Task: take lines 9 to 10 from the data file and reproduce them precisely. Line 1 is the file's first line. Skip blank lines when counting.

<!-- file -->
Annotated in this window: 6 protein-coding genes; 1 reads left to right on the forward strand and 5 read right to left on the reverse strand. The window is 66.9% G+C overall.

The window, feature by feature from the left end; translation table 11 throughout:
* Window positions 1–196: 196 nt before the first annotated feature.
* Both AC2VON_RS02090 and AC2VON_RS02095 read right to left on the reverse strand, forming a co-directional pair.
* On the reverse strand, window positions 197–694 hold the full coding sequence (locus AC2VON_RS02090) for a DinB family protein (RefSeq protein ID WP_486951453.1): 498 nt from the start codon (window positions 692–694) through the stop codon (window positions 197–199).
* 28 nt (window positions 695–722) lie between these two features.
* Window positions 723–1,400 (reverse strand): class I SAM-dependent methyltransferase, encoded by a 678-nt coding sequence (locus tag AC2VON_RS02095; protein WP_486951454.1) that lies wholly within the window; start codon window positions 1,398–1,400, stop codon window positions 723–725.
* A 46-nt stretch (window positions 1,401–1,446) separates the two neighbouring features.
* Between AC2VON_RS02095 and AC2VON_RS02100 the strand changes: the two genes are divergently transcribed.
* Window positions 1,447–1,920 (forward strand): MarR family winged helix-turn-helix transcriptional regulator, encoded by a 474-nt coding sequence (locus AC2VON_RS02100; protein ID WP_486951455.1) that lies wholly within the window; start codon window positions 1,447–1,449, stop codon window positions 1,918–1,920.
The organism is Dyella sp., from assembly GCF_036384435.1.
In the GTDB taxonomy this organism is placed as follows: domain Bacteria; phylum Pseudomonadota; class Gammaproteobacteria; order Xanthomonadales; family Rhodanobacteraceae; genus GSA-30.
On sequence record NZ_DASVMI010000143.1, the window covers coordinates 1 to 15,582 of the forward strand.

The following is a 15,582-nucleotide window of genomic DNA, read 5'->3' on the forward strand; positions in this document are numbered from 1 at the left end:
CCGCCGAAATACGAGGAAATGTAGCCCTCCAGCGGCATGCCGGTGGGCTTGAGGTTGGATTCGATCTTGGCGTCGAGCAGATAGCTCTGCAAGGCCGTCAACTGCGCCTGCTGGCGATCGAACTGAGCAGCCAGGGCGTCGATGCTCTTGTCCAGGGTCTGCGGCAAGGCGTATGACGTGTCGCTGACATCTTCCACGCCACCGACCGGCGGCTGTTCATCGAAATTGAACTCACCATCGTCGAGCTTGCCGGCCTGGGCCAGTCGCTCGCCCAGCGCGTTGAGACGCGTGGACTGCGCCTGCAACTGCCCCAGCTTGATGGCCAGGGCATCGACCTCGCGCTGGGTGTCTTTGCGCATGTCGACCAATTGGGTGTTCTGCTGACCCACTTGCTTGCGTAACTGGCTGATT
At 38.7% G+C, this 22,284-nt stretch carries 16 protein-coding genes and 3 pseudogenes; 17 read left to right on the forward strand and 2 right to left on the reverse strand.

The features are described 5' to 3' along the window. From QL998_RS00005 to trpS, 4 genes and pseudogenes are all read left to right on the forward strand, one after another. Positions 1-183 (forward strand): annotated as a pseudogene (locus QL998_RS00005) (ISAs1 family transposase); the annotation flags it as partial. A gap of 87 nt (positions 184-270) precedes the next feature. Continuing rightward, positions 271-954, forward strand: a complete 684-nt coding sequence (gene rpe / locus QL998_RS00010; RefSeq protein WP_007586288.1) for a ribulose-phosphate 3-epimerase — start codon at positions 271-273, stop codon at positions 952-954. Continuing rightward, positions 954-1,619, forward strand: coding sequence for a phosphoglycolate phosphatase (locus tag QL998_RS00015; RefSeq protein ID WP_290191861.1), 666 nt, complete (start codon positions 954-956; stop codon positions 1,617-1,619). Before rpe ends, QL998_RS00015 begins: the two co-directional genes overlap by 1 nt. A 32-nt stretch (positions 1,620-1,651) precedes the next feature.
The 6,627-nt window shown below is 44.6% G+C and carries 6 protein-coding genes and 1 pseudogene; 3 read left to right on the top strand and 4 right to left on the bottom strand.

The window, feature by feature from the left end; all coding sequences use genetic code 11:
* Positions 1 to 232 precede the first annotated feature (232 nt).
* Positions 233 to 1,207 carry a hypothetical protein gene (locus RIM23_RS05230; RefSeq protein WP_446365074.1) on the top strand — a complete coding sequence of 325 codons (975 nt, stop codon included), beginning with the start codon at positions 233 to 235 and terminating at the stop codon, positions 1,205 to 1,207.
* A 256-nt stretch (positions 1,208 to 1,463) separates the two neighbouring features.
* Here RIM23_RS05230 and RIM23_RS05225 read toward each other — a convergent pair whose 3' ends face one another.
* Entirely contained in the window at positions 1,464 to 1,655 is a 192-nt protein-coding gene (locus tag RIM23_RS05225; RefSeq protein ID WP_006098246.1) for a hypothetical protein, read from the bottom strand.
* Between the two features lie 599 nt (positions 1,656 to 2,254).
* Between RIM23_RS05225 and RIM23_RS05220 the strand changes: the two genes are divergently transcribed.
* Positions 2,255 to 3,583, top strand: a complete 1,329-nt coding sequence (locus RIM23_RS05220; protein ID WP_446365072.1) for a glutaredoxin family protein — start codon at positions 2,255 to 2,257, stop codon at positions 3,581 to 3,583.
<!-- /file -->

* Between AC2VON_RS02095 and AC2VON_RS02100 the strand changes: the two genes are divergently transcribed.
* Window positions 1,447–1,920 (forward strand): MarR family winged helix-turn-helix transcriptional regulator, encoded by a 474-nt coding sequence (locus AC2VON_RS02100; protein ID WP_486951455.1) that lies wholly within the window; start codon window positions 1,447–1,449, stop codon window positions 1,918–1,920.